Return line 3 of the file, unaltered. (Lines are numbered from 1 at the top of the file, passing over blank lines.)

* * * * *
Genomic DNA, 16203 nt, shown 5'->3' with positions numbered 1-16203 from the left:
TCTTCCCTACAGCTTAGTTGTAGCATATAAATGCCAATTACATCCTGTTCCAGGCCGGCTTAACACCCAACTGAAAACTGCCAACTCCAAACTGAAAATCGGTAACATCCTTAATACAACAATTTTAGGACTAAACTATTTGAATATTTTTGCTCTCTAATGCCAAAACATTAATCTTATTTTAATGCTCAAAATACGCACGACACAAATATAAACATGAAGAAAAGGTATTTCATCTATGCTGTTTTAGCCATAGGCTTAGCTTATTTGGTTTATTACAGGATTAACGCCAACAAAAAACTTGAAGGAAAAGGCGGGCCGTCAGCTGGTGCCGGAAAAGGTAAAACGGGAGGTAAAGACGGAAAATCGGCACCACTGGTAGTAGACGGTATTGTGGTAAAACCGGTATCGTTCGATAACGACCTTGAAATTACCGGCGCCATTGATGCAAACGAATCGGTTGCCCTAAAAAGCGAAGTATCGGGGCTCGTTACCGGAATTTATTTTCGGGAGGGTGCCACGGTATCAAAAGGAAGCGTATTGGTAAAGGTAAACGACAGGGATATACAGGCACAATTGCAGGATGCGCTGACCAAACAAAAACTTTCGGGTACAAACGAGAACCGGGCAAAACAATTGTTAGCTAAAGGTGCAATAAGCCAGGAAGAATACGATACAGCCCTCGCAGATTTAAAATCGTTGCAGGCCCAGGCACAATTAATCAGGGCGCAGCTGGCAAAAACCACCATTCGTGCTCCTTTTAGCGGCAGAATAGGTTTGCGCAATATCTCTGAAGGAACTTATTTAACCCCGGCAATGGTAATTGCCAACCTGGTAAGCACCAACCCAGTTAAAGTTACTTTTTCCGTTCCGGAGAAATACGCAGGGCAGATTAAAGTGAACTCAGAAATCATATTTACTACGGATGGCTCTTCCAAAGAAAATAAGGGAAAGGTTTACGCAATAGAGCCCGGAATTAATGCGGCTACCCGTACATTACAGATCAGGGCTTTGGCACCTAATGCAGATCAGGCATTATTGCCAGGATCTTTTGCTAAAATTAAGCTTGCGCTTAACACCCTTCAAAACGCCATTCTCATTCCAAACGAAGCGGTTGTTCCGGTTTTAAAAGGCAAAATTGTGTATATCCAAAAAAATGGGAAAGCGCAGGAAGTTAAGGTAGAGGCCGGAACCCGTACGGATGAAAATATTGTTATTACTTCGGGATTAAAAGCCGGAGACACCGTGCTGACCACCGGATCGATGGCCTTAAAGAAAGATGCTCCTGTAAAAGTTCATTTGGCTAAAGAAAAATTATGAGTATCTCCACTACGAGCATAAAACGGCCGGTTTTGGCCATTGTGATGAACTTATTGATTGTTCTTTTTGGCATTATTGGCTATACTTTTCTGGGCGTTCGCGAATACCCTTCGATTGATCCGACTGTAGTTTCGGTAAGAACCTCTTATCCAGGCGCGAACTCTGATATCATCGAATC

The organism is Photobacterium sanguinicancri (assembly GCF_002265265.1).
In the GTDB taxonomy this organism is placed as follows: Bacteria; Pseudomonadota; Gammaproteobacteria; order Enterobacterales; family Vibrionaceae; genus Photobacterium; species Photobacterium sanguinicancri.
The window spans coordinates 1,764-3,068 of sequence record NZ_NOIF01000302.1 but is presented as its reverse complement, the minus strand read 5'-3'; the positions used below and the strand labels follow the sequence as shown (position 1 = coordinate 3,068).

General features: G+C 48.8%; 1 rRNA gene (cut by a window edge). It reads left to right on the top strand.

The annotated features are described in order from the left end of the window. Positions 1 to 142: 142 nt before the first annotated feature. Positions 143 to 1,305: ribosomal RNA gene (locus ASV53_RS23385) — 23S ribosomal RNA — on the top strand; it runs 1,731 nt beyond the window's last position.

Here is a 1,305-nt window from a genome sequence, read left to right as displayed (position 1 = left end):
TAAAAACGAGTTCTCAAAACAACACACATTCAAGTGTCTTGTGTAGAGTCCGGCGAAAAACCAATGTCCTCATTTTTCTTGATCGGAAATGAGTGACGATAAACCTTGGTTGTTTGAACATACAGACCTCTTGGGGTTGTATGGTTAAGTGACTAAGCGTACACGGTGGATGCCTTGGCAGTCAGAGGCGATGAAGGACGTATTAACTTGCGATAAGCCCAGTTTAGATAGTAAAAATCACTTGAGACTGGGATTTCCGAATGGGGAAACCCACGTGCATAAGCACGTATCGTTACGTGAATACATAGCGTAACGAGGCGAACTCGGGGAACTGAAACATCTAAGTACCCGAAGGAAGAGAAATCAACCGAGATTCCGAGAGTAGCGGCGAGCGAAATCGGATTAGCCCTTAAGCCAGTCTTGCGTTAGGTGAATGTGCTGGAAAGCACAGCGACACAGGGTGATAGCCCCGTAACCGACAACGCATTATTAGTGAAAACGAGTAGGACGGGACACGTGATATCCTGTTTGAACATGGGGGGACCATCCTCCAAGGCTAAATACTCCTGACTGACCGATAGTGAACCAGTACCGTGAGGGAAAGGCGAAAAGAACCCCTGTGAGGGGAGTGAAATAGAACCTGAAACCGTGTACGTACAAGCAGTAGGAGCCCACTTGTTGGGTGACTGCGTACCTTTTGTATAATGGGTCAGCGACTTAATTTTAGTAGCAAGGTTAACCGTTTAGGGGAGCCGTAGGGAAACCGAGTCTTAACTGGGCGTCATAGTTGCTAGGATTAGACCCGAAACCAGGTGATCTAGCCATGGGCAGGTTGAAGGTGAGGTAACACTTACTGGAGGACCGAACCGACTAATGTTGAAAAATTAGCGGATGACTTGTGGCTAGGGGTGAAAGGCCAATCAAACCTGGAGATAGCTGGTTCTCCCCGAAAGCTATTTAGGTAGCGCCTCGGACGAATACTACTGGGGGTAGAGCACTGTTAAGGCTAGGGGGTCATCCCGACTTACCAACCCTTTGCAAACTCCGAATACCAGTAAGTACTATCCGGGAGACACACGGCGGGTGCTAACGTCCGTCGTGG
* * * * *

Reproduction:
The organism is Photobacterium sanguinicancri (assembly GCF_002265265.1).